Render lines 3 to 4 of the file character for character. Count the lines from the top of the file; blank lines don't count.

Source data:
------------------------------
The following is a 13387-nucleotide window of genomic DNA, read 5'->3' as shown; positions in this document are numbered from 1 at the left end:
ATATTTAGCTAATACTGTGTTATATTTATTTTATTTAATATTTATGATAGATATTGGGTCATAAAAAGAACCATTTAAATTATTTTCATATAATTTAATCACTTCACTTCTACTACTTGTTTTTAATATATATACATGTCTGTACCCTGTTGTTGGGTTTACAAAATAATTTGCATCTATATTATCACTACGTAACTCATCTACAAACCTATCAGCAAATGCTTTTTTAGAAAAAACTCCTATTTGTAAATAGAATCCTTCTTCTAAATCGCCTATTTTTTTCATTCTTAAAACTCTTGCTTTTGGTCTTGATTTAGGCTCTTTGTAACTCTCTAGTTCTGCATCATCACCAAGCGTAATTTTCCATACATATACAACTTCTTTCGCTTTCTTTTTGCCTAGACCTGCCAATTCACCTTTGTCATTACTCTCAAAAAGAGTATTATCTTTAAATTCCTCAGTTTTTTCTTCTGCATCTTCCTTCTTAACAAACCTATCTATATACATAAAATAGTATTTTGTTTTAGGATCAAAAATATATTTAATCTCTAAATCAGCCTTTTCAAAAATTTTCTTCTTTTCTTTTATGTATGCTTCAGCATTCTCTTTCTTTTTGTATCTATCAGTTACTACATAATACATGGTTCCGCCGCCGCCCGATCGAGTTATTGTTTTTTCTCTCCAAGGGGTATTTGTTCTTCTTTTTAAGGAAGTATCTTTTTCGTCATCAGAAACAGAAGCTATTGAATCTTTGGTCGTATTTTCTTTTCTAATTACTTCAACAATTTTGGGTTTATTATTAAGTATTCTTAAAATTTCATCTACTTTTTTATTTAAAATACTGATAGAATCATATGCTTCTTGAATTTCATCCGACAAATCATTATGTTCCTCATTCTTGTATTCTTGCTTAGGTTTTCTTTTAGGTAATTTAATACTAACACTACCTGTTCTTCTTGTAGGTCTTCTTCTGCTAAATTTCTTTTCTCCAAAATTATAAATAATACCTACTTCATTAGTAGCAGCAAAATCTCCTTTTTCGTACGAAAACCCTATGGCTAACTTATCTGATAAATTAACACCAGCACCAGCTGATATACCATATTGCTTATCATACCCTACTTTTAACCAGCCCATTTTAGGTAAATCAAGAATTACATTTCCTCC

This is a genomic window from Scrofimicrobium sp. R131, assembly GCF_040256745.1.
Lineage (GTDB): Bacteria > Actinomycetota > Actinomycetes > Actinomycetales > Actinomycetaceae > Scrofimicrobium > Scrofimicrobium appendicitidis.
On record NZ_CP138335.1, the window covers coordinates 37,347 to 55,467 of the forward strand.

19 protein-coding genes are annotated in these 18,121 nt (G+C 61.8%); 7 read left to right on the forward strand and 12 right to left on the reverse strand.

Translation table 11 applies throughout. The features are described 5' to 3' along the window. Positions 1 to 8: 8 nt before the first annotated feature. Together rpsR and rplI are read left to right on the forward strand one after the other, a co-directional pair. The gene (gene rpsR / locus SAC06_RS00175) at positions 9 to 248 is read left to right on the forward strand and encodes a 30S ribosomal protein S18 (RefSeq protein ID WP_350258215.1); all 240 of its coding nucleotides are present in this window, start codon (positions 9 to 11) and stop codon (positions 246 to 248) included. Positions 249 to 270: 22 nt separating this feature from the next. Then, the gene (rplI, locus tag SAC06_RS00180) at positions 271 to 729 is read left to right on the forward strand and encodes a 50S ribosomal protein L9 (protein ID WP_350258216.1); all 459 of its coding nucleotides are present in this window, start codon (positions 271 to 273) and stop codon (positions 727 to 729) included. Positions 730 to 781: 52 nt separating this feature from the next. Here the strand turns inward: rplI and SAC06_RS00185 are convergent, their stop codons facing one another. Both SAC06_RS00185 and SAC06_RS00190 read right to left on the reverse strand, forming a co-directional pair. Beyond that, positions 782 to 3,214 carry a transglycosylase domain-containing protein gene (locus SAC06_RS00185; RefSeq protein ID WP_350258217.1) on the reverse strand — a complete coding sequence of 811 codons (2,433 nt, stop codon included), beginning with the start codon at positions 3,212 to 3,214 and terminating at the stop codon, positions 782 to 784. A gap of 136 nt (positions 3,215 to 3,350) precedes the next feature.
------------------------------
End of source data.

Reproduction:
This is a genomic window from Scrofimicrobium sp. R131, assembly GCF_040256745.1.
Lineage (GTDB): Bacteria > Actinomycetota > Actinomycetes > Actinomycetales > Actinomycetaceae > Scrofimicrobium > Scrofimicrobium appendicitidis.